Slack, Asana, Harvest…Oh My! How to Deal With Client App FatigueBy Halley Bondy July 10th, 2020
Victoria Morrison works as a freelance remote copywriter. Like many independent contractors, she is drowning in apps.
In the past few years alone, Morrison has used Asana, multiple Slack channels, Harvest, Trello, Teamwork, Clockify, third-party billing apps, and various CMS platforms.
“One of my clients even made their own ticketing system app,” she said. “It’s set up so that during busy days, I get up to 200 emails a day, and most of the time they have nothing to do with me.”
With digital transformation sweeping corporate America and remote work on the rise due to COVID-19, employers are increasingly asking—expecting—freelancers to join their company-wide platforms as well as register with third-party vendors like bill.com and Kalo.
In-house employees may find these apps manageable—or even hail them as an improvement over older, more manual ways of doing things. But contractors are struggling to wrangle the digital clutter.
The surge of remote-work apps
Sharon Adarlo, a freelance illustrator and writer, has seen a huge uptick in mandated app use since the pandemic hit. Because her clients’ staff members are remote for the first time, she suddenly had to learn the ins and outs of Canvas, Asana, Vendor Cafe, and more, all without official training or compensation for the time she spent getting up to speed.
“There are too many things to sign up for ever since the pandemic started,” Adarlo said. “Each app has a learning curve. I just think, another password I have to squirrel away? Another thing to learn?”
Emma Vincent, a freelance content manager and social media writer, often gets confused switching from app to app, job to job. “If I say ‘let’s do a 15-20 minute phone call,’ I get way more information than I do out of those 30 Slack messages,” she said. “There have been times when I missed things because they sent it in some other channel I didn’t know I was supposed to be using. Why do we have these 10 different ways to contact each other?”
How managers get it wrong
The apps themselves aren’t inherently problematic. When set up in advance with clear communication, a workflow app can be extremely useful. Some gig-work platforms—Contently among them—are essential tools for finding work or for drumming up business.
Problems arise when managers start using apps on a whim without testing them or surveying their workers about their needs. Or they mandate more apps or features than necessary.
Executive coach Brandi Nicole Johnson believes the influx of apps during the pandemic has led to some avoidable mistakes. “Traditionally, managers are not training employees on these apps. Also, managers need to seek input from their team and direct reports and ask, ‘What do you want to use?'” Johnson said. “Some managers are not seeking feedback. They need to ask employees after a month, then after 60 days, and ask: ‘Is this working the way we thought it would?'”
Sometimes, clients may be inconsistent about their usage of the apps, which creates confusion.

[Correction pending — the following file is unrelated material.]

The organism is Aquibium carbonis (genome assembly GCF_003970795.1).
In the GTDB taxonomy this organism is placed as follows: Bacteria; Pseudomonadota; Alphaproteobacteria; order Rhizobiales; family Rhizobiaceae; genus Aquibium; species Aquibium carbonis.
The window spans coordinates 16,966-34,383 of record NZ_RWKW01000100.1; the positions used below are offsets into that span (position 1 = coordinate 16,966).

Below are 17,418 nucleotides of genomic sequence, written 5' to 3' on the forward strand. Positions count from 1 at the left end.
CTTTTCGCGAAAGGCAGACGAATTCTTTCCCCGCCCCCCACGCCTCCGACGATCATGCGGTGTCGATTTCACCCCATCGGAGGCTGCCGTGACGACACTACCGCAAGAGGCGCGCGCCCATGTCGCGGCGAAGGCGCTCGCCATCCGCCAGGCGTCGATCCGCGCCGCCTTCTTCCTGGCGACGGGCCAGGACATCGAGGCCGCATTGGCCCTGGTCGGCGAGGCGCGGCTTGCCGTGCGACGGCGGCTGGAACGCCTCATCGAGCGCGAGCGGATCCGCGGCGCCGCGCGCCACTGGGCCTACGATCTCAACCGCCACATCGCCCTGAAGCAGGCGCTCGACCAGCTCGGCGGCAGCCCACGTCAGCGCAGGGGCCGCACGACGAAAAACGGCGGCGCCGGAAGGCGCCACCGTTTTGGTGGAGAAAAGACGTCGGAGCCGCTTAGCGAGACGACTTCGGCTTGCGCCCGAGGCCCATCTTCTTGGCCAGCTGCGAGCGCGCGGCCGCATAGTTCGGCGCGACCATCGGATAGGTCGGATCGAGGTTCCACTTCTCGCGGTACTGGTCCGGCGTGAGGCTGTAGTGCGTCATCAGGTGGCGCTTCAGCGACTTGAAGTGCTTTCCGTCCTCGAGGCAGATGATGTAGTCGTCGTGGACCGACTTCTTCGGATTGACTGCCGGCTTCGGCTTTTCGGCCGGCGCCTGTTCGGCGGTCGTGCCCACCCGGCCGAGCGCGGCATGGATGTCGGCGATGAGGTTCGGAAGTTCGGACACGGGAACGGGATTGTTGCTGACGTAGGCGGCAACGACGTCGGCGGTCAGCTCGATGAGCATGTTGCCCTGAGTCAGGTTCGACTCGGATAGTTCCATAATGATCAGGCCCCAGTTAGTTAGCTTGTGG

“Some managers say to use the tool, and they don’t use it themselves,” Johnson said. “They’ll say, ‘We’re going to provide project updates in Trello,’ and they send their updates in an email. Managers really need to be in alignment with the company.”
Are apps encroaching on freelancer boundaries?
With more digital points of contact, managers also have more visibility into how freelancers work. That constant connection could impede on professional boundaries that freelancers have developed over the years.
Emma, for example, discourages employers from mandating time-tracking apps. “I became a contractor so I could set and monitor my own hours.”
Platforms like Slack can degrade the boundary between contractors and staff. Employers can ping freelancers at any time, and because of the chat feature, workers are expected to answer more promptly than, say, over email.
“I like that you get a little bit of a water cooler vibe from Slack, but at the same time, it’s weirdly informal,” Emma said. “It almost makes you part of a staff, even if that’s not the relationship you were originally brought on for.”
Jessica Sweeney, vice president of product at workplace software solution company Limelight Health, argued that much of the boundary-setting falls on the freelancer. Sweeney strongly encouraged freelancers to draw lines in the sand with their managers ahead of time. They can also use Slack’s “status” function to mark that they’re away or not receiving messages.
“I very much appreciate a freelancer who is clear with me upfront about defining the rules of engagement,” Sweeney said. “Freelancers have to stay true to their boundaries. If you answer a call at midnight, they’re going to expect you to answer at midnight. Many managers need constant reminding, and there are ways to do it that are unobtrusive.”
Though programs like Zapier can consolidate notifications from thousands of apps, there is currently no “perfect” system to tame the chorus of notifications. As new workflow apps continue to flood the market, freelancers may have to decide what they’re willing to put up with—and rid the ones that don’t make the cut.
“In this time when we’re so inundated with information, it’s important for us to be mindful of what we’re consuming,” Johnson said. “If you don’t use it, let it go.”
*Some names have been changed by request of the sources in order to avoid compromising their relationships with their clients.
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Photo credit: Annemarie Gorissen